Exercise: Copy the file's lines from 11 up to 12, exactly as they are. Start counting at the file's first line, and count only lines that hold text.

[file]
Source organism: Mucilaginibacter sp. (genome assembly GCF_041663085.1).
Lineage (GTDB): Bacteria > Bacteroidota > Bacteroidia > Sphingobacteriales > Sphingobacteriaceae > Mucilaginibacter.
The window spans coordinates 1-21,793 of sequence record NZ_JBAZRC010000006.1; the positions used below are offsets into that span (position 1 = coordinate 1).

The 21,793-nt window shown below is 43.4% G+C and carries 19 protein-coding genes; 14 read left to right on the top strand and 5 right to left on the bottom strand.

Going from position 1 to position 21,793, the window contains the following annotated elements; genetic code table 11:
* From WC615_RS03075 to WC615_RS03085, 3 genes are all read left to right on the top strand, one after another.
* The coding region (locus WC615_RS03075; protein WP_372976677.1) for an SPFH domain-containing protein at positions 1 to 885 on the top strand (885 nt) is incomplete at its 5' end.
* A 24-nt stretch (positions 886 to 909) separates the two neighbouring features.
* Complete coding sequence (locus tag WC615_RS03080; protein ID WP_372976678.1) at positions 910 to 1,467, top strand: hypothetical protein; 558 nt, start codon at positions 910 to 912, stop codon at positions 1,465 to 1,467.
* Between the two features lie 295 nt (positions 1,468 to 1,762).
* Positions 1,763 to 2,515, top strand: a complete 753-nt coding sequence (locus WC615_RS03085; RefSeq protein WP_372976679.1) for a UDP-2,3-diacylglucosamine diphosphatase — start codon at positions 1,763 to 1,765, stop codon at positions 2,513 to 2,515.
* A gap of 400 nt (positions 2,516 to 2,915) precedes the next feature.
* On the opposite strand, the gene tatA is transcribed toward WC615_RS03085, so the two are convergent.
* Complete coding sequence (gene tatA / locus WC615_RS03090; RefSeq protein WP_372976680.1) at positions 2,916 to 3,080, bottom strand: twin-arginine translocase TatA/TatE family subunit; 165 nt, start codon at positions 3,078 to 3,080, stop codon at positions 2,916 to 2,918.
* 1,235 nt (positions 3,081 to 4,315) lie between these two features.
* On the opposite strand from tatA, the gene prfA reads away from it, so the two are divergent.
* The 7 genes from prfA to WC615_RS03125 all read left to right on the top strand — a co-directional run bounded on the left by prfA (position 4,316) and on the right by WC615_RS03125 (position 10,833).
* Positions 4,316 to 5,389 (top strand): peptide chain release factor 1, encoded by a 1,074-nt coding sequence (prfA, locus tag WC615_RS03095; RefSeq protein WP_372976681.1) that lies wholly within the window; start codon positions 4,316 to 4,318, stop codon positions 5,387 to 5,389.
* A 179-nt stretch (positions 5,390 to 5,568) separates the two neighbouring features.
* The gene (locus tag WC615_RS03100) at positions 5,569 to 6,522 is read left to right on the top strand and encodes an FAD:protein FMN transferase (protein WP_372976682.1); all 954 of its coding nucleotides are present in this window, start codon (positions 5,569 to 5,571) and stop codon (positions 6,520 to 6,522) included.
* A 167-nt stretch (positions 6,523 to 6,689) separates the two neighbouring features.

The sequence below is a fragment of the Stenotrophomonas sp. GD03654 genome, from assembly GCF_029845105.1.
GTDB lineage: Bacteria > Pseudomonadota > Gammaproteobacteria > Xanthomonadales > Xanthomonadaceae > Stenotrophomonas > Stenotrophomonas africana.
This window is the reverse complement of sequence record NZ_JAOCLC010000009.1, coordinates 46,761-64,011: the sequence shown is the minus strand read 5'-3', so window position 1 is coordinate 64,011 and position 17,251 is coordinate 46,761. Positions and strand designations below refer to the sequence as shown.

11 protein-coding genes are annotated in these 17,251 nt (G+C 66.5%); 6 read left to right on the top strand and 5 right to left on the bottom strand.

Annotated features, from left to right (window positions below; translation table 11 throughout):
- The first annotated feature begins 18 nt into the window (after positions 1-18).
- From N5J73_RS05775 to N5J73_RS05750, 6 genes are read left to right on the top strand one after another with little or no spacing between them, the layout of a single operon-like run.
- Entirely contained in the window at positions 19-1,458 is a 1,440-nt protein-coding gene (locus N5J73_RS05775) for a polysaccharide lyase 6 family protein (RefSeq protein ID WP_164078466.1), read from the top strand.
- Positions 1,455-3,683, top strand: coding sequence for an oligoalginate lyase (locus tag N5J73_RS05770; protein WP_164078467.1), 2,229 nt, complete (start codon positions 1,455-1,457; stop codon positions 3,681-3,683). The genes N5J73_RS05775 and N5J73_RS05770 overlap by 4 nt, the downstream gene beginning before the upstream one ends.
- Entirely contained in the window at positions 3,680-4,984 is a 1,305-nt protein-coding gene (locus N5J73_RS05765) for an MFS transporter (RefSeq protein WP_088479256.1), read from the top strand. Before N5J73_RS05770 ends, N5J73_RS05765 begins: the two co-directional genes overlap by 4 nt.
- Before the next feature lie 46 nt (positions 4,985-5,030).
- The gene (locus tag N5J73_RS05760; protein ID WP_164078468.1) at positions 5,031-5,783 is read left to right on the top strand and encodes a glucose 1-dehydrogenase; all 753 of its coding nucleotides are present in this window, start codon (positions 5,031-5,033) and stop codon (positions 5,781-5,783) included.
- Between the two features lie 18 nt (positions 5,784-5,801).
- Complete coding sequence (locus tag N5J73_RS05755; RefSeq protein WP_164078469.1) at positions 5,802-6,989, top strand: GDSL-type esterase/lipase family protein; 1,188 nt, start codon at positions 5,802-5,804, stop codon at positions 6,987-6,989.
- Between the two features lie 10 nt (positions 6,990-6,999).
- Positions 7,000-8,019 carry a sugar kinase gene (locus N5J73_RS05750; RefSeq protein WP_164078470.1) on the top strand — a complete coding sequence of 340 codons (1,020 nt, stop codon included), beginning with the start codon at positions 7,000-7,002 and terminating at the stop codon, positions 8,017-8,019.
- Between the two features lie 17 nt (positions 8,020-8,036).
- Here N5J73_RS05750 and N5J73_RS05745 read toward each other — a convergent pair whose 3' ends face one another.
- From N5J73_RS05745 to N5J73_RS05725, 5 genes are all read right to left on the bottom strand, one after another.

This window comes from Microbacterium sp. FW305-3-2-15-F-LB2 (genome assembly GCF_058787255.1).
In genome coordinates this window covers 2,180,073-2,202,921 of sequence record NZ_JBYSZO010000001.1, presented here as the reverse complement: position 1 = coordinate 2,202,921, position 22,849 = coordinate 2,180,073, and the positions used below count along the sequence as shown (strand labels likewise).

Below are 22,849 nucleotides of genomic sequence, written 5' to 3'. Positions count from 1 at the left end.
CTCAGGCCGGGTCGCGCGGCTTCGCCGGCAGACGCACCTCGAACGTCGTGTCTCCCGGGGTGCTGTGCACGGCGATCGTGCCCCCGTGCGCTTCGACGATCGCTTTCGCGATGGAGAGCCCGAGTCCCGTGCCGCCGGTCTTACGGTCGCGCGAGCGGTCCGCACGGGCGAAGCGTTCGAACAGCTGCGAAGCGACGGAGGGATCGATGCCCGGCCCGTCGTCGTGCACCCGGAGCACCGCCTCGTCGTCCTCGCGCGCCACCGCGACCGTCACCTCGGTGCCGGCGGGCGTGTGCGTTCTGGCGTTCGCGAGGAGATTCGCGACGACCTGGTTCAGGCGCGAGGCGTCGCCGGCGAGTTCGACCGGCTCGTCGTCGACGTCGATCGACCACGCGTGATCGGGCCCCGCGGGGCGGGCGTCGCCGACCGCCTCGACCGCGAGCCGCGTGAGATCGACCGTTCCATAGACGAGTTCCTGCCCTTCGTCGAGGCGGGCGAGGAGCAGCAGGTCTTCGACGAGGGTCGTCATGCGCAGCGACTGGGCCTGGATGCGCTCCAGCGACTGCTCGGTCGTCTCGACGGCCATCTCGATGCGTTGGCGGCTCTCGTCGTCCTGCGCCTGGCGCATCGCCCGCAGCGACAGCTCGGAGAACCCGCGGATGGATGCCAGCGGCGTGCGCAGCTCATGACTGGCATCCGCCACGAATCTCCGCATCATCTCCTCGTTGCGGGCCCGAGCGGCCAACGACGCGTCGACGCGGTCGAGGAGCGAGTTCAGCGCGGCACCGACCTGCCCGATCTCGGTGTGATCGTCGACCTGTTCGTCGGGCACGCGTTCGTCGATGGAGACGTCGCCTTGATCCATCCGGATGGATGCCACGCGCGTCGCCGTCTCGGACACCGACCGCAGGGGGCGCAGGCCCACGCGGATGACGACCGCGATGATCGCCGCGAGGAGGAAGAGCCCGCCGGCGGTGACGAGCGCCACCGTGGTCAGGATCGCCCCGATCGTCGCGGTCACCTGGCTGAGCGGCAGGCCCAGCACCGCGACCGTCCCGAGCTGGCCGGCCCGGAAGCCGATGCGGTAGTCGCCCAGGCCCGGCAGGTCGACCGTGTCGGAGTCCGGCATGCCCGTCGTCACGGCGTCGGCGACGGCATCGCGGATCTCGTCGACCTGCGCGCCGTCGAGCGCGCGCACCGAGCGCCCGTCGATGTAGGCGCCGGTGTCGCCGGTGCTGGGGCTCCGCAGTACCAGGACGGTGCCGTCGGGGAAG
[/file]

* Positions 1,763 to 2,515, top strand: a complete 753-nt coding sequence (locus WC615_RS03085; RefSeq protein WP_372976679.1) for a UDP-2,3-diacylglucosamine diphosphatase — start codon at positions 1,763 to 1,765, stop codon at positions 2,513 to 2,515.
* A gap of 400 nt (positions 2,516 to 2,915) precedes the next feature.